Nevada Traveler: Don Laughlin’s Classic Car Collection Museum

This rare Muntz automobile is one of the 80 vintage vehicles found in Don Laughlin’s Car Collection Museum in Laughlin.

Laughlin casino owner Don Laughlin enjoys old cars. In fact, he likes them so much that he’s collected dozens of them, many of which he displays in two showrooms at his Riverside Resort and Casino.

The Laughlin Classic Car Collection includes more than 80 antique and collectible automobiles, many of which are owned by the casino magnate – who is the namesake for the Southern Nevada community of Laughlin – and some of which are on loan from other collectors.

The Laughlin collection, however, is a bit different from car museums like Reno’s National Automobile Museum or the Henry Ford Museum in Michigan in that many of the autos on display are for sale.

Indeed, as you enter either of the two exhibit areas at the Riverside you can pick up a copy of a newsletter that lists about 17 of the classic vehicles that you’re about to view, which you can take home for the right price.

Additionally, Laughlin is continually rotating the cars on display – it’s said he has access to about 150 different vehicles – so you’ll find a different combination of cars each time you tour the collection.

Laughlin’s two exhibit halls encompass more than 30,000 square feet and are climate controlled in order to preserve the valuable cars on display.

The first exhibit space, located adjacent to the Riverside’s main valet entrance on the ground floor, serves as a kind of teaser for the collection. Here you can view a variety of desert racing machines – equipped to handle nearly any kind of desert terrain.

The main showroom on the third floor of the resort’s South Tower is where you find the most valuable cars. In this hall, nearly 50 cars and motorcycles are jammed into nearly every available square foot.

Wandering through the collection, you might spot cars ranging from a beautifully restored-to-factory-specifications 1930 Ford Model A to a cherry 1956 Chevrolet Bel Air.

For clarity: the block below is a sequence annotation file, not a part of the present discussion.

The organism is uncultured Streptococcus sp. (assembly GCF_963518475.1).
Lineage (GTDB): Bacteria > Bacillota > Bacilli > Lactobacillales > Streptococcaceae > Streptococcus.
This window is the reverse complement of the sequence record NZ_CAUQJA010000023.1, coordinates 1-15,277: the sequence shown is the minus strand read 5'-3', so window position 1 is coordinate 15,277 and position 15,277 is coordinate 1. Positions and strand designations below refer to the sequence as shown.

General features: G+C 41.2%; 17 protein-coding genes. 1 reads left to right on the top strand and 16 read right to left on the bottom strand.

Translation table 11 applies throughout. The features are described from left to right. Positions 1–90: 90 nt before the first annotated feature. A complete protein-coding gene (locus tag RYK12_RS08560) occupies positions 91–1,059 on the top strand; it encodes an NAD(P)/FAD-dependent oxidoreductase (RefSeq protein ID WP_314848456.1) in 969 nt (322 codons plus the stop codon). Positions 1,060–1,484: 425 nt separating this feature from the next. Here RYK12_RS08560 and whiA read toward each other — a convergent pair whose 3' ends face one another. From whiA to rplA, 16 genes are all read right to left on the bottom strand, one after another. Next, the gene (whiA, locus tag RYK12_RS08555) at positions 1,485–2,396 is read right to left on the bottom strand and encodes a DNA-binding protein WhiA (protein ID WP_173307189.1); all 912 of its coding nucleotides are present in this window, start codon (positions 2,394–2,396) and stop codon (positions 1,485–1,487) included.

Interpretive signs on many of the cars describe what’s special about them. For instance, the collection boasts a rare four-seat 1952 Muntz Jet. This sleek, red auto was the creation of a TV and electronics sales pitchman, who went by the name, “Madman” Muntz.

In the early 1950s, Muntz decided to expand his business to include automobiles and developed the Muntz Jet, which incorporated a Cadillac engine.

The streamlined car proved fairly popular – he sold 374 of them in less than a year. Unfortunately, he priced the vehicle at $5,500 each but his costs exceeded $6,500 apiece. Within a few months he had lost about $400,000 and was forced to shut down his operation and ceased production of the Muntz.

Another car on display has an equally interesting story. Described on a sign as a 1937 Hudson 8 Boattail Speedster, this beautiful, aerodynamic vehicle was actually constructed in the 1980s from vintage Hudson parts.

According to the display, despite its clearly 1930s appearance, the Hudson 8 was concocted by artist Gunner Lindstrom in 1984 as part of a series of drawings entitled “Hudson’s That Never Were.”

Car collector Bill Albright was so impressed with the designs that he cobbled together a dead ringer for the never-made Hudson 8 using vintage Hudson parts and pieces.

Many of the cars are just fascinating to look at. For instance, there’s a marvelous 1930s-era Cord, boasting shiny chrome pipes coming out of the hood, as well as a very elegant 1941 Hollywood Graham, which in addition to looking cool has a fast six-cylinder, super-charged engine.

One of the oldest cars in the collection is a beautifully restored, bright yellow 1915 Ford Speedster, that looks ready to hit the road.

Yet another intriguing car in the collection is a reproduction of a 1936 Auburn convertible. This powerful, chrome-accented roadster combines the classic styling of the original Auburn with modern amenities like power windows and air-conditioning.

The first floor of the Laughlin Classic Car Collection is open Sunday-Thursday 10 a.m. to 8 p.m., Friday and Saturday from 10 a.m. to 9 p.m. Admission is free.

The larger third-floor exhibition hall is open Sunday-Thursday 10 a.m. to 8 p.m., Friday and Saturday from 10 a.m. to 9 p.m. Admission is free with a King of Clubs Players’ Card or $3 without the card.

For information, visit www.riversideresort.com/don-laughlins-classic-car-museum.